Scott's relationship with then-WWF champ Hulk Hogan deteriorated after they had a big argument backstage in Madison Square Garden about some unsavoury characters hanging around. That led to Hogan going above Scott. "Hogan wasn't mine ... I had no control over him."

George ‘The Animal’ Steele was around the WWF in those early days, and recalled the problems between Scott and Hogan. "George Scott was a good man for the times. We were in uncharted waters and the business was changing fast. As all bookers, George had some favourites and tried to push them a little too fast. In the WWF it takes time to become a major player. That plus The Hulk had some different people in mind. Eventually those two forces came head to head. The Hulk had the power and there was not room for both."

Ego ran rampant at the first WrestleMania too, but not with everyone. Scott said that Cyndi Lauper was "a jewel" and remembers a drunk Billy Martin at a post-WrestleMania party claiming that he could beat up Hogan.

He did some of the initial negotiations with Mr. T, and went to Atlanta to talk to him about appearing. Things didn't go well. "What a big shot. I told him where to get off!" Eventually, it was all smoothed over.

There are two things that stand out about Mr. T's participation for Scott. For one, Mr. T ran up $22,000 in expenses during the WrestleMania I week. The other happened during the main event of Hogan and Mr. T against Roddy Piper and Paul Orndorff. At one point, Scott ran to ringside and pulled guest official Muhammad Ali out of the ring because Ali was to be the outside-the-ring ref, but it's off camera.

Scott has nothing but praise for Vince McMahon Jr. "The guy's a genius," Scott said, adding that he's also a workaholic.

That workload eventually got to Scott, but not before some other triumphs.

For the initial Saturday Night's Main Event, he recalled working three days straight with Dick Ebersol from NBC. "Ebsersol wanted to do all this goofy stuff," Scott said. "He wanted to make it like Saturday Night Live." Coming from a more traditional wrestling background, Scott was opposed to the cartoony stuff. "They did a lot of stuff they didn't tell me they were doing!"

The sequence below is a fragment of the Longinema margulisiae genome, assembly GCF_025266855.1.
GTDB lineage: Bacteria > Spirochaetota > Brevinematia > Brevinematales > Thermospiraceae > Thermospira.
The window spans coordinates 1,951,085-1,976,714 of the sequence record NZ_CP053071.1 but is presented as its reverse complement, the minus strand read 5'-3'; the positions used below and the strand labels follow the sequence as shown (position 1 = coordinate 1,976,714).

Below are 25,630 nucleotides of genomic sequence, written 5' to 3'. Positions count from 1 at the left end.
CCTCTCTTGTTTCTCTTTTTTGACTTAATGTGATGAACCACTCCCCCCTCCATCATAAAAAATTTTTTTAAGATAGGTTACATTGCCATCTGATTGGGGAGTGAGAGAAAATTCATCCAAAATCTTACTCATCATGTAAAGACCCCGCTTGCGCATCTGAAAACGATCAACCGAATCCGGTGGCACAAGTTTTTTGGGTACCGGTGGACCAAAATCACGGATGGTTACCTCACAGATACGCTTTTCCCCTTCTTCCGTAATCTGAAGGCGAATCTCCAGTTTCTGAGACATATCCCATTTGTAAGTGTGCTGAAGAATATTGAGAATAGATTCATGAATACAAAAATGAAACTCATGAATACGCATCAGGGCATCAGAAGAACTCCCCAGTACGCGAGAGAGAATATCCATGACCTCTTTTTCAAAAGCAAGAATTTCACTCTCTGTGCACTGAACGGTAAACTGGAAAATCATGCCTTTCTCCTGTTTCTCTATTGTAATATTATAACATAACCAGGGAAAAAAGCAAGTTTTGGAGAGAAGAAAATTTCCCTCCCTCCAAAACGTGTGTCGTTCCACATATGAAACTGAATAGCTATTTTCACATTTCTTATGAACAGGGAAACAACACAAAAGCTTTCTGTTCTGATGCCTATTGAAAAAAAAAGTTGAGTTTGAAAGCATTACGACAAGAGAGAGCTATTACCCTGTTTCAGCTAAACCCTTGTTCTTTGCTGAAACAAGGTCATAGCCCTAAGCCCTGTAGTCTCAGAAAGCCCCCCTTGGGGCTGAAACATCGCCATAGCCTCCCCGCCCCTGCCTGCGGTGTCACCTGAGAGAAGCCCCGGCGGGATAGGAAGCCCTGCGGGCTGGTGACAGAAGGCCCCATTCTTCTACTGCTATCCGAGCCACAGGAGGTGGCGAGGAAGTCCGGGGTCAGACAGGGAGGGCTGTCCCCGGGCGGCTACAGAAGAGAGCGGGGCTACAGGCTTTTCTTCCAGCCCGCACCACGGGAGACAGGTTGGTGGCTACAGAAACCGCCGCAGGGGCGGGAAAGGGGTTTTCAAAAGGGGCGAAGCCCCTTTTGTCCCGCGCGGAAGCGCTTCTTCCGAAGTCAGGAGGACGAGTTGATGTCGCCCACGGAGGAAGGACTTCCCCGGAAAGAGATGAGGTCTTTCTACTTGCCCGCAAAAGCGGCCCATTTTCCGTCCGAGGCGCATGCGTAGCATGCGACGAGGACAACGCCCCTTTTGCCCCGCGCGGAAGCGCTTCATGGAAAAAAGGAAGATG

Of course, the WWF had already been doing some cartoony things on the Tuesday Night Titans program.

"Early on George Scott pulled me aside and told me that Vince had a tendency to go to far on the Tuesday Night Titans show," George Steele explained. "George Scott told me that Vince had high respect for me and that if things started to get too far out to just call Vince aside and tell him.

"Butcher Vachon's wedding was the first total cartoon. I called Vince aside and ask him if he was going to use that tape on the USA show. I told him if he did that he might kill wrestling. Vince said that he would find out."

The wedding was shown on TV three weeks in a row. "That is when wrestling went to the top of the charts. I knew right then that wrestling had changed so I changed," Steele said. "Vince has always been the boss but George Scott was respected as the front man. Wrestling as it was went stage left after George Scott left."

"George Scott was not the right personality, in my opinion, for that job because he was too nice of a guy. He found it very hard playing people against each other," said wrestling journalist Bill Apter. "He couldn't deal with people who said 'No'."

Like all bookers, Apter said there were wrestlers that hated him. "A lot of guys hate a booker when they're not getting the push they think they should get. They consider it personal, but it's not."

Eventually, it wasn't the silliness that made Scott quit the WWF, it was the workload. "If I keep this up, I'm going to die," Scott recalled thinking.

After leaving the WWF in the summer of 1986, Scott went to World Class and Fritz Von Erich but decided he couldn't work there. A trip to North Carolina followed, but things didn't pan out. He settled in Florida, golfs and swims quite a bit, and rents condos out.

Early in his wrestling career, George Scott realized that he wanted to work behind the scenes.

In the 1950s, he helped Stu Hart make matches in Stampede Wrestling, dreaming of the day when he would be the sole booker.

That chance finally came in 1973. Scott had been knocked out of in-ring action by a broken back in Texas. John Ringly, Jim Crockett Sr.'s son-in-law, called up Scott and asked him to come to Charlotte, N.C. to help out.

Pretty soon, Scott had gained the confidence of the Crocketts. It was a changing of the guard there, as the senior Crockett was turning things over to his sons Jim Crockett Jr. and David Crockett.

Scott had a radical idea for the promotion, Les Thatcher told Dick Bourne in an interview with Mid-Atlantic Gateway: "What I do remember is George Scott mentioning to the Crocketts that he was going to kill the territory in essence to rebuild it, which was a bold statement to make back then, or to make anyway when your looking for a job, 'I'm going to kill your business so I can build it back again'!"

Scott's big plan was to bring Johnny Valentine in to the territory and base the promotion around him. Charlotte had traditionally been a tag-team territory, and the idea was to change the focus. Wahoo McDaniel and The Super Destroyer (Don Jardine) were the two other initial singles stars.

Valentine's ascent took time. "When I did the promotion for the cards in the Carolinas, [Valentine] was probably the hottest card I had in there," Scott said. "But it took me six, seven months for people to start coming, getting to him. But after then, he was ungodly real, we did ungodly business with him."